NIL,  the  default  is  set  for  all  graphs created subsequently.  agattrsym is a helper
       function that looks up an attribute for a graph object given as  an  argument.   agnxtattr
       permits  traversing  the  list  of  attributes  of  a  given type.  If NIL is passed as an
       argument it gets the first attribute, otherwise it returns the next one in  succession  or
       returns  NIL at the end of the list.  agget and agset allow fetching and updating a string
       attribute for an object taking the attribute name as an argument.  agxget  and  agxset  do
       this  but  with  an  attribute symbol table entry as an argument (to avoid the cost of the
       string lookup).  agsafeset is a convenience function that ensures the given  attribute  is
       declared before setting it locally on an object.

STRINGS

       Libcgraph  performs  its  own  storage management of strings as reference-counted strings.
       The caller does not need to dynamically allocate storage.

       agstrdup returns a pointer to a reference-counted copy of the  argument  string,  creating
       one  if necessary. agstrbind returns a pointer to a reference-counted string if it exists,
       or NULL if not.  All uses of cgraph strings need to be freed using agstrfree in  order  to
       correctly maintain the reference count.

       agcanonStr returns a pointer to a version of the input string canonicalized for output for
       later re-parsing. This includes quoting special characters and keywords. It uses  its  own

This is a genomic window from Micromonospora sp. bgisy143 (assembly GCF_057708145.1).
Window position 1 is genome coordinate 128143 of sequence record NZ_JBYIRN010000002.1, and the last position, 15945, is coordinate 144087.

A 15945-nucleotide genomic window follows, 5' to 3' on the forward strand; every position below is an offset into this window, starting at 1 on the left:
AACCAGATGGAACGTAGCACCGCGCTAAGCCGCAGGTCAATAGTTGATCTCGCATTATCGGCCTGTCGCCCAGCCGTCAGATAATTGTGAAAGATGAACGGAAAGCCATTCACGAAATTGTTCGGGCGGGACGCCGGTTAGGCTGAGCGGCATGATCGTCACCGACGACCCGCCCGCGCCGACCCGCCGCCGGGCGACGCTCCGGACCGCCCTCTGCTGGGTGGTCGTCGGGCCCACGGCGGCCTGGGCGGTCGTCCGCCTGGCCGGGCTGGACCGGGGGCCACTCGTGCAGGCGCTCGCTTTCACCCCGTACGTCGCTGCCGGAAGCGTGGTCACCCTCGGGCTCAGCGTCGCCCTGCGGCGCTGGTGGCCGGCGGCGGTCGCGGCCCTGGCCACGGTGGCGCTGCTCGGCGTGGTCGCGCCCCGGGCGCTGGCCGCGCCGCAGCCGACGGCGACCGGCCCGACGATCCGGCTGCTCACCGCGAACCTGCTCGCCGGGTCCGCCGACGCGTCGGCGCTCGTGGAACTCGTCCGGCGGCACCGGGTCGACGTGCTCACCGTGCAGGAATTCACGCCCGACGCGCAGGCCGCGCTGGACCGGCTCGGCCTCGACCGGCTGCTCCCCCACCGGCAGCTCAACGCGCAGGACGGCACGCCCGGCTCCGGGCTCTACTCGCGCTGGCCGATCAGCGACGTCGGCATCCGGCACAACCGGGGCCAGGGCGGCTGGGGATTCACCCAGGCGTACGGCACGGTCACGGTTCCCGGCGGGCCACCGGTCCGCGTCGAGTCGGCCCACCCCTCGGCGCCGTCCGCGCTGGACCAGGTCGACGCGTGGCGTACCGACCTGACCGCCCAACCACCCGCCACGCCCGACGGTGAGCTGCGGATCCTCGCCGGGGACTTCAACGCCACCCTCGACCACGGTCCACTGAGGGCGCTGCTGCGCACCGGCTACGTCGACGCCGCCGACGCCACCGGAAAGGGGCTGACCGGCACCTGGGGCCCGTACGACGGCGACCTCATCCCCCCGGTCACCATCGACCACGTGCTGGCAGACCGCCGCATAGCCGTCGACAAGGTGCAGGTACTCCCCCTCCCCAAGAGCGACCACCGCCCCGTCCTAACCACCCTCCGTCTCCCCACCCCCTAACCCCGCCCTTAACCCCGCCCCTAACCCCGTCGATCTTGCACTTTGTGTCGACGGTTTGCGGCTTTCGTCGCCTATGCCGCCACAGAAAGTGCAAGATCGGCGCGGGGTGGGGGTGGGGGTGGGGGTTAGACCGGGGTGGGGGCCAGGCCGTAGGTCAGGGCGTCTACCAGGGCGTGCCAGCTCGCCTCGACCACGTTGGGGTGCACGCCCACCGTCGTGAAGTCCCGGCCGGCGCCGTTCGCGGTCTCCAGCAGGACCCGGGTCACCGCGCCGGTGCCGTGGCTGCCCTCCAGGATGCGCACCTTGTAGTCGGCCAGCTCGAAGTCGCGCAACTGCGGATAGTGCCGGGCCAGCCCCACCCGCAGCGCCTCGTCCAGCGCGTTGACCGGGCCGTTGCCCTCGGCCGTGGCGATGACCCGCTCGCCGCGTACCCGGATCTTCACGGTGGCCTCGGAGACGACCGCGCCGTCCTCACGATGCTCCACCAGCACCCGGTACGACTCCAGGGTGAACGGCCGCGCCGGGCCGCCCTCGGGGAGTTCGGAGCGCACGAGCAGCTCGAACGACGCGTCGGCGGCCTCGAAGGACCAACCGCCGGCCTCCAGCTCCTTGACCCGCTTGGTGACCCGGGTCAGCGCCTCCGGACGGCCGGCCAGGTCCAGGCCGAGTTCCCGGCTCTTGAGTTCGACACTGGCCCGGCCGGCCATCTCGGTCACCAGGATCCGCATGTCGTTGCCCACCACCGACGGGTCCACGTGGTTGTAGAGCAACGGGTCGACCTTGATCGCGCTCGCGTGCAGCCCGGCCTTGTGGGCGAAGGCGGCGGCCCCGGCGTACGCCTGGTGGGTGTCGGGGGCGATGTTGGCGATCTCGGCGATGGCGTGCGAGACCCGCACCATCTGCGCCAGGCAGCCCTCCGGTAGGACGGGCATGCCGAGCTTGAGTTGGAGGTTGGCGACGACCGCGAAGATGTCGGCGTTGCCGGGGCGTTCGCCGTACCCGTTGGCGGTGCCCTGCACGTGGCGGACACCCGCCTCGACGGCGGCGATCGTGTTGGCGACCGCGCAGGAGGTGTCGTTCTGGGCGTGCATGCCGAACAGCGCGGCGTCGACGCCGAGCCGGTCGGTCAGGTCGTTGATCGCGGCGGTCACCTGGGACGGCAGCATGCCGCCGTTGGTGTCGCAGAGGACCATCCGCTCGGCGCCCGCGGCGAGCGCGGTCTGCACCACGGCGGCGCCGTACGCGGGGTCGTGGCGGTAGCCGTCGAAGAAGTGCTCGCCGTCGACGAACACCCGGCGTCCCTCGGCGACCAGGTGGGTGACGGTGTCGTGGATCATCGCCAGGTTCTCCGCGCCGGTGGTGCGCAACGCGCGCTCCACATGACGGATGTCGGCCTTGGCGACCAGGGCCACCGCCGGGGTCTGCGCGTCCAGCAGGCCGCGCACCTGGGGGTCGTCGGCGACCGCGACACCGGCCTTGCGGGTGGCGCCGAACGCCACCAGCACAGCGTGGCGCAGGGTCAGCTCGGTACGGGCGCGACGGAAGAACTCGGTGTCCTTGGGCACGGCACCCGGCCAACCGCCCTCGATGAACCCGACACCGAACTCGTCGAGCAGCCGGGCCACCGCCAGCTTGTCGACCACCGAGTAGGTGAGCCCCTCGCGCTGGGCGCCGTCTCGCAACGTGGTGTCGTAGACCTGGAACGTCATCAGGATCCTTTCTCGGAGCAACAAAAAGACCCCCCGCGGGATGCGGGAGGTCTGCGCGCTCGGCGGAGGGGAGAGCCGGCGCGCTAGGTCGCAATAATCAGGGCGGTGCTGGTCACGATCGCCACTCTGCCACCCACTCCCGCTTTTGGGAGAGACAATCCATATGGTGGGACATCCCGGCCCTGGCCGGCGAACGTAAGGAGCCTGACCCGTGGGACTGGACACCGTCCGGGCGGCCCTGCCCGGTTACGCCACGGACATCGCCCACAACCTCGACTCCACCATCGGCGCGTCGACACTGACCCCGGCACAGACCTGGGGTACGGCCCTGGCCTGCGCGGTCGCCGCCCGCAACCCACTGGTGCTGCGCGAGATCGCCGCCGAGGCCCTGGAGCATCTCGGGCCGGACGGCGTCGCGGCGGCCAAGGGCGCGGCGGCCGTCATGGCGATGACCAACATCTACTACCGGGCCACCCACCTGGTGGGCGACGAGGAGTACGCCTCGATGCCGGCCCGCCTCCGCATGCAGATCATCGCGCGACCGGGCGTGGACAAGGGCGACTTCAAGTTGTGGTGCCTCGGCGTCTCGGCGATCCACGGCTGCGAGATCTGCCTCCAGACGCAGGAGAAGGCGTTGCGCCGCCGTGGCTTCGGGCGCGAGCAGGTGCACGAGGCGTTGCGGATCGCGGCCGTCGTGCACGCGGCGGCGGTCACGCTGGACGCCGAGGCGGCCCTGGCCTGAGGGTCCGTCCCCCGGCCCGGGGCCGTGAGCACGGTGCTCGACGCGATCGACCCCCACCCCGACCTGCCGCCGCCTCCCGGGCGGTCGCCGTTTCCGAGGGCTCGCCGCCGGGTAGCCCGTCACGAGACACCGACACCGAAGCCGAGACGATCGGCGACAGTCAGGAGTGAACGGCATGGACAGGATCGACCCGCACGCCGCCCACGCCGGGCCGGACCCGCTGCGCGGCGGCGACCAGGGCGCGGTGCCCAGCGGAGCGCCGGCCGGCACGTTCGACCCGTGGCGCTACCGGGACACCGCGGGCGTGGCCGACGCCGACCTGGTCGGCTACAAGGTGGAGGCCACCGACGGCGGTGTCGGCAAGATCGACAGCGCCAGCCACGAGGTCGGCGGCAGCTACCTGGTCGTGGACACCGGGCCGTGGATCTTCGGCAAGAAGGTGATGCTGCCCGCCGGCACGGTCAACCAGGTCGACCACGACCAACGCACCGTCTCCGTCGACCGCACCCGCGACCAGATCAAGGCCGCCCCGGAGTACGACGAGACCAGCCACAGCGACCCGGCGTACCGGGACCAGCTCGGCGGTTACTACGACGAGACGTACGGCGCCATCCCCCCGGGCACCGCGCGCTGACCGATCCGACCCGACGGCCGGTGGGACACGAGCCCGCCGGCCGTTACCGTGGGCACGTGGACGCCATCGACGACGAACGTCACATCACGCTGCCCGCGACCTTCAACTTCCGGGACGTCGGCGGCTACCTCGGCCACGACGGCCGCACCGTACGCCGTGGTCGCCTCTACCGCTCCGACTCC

internal  buffer, so the value will be lost on the next call to agcanonStr.  agstrcanon is
       an unsafe version of agcanonStr, in which the application passes in a buffer as the second
       argument.  Note that the buffer may not be used; if the input string is in canonical form,
       the function will just return a pointer to it.

       The cgraph parser handles HTML-like strings. These should be indistinguishable from  other
       strings for most purposes. To create an HTML-like string, use agstrdup_html. The aghtmlstr
       function can be used to query if a string is an ordinary string or an HTML-like string.

RECORDS

       Uninterpreted records may be attached to graphs, subgraphs, nodes, and edges for efficient
       operations  on  values  such as marks, weights, counts, and pointers needed by algorithms.
       Application programmers define the fields of these records, but they must be declared with
       a common header as shown below.
       typedef struct Agrec_s {
           Agrec_t         header;
           /* programmer-defined fields follow */
       } Agrec_t;
       Records  are created and managed by Libcgraph. A programmer must explicitly attach them to
       the objects in a graph, either to individual objects one at a time via  agbindrec,  or  to
       all the objects of the same class in a graph via aginit.  (Note that for graphs, aginit is
       applied recursively to the graph and its subgraphs if rec_size is negative (of the  actual
       rec_size.))   The  name  argument  a record distinguishes various types of records, and is
       programmer defined (Libcgraph reserves the prefix  _ag).   If  size  is  0,  the  call  to
       agbindrec  is  simply  a  lookup.  agdelrec is the deletes records one at a time.  agclean
       does the same for all objects of the same class in an entire graph.

       Internally, records are maintained in circular linked lists attached to graph objects.  To
       allow  referencing  application-dependent data without function calls or search, Libcgraph
       allows setting and locking the list pointer of a graph, node,  or  edge  on  a  particular
       record.   This  pointer  can  be  obtained  with the macro AGDATA(obj).  A cast, generally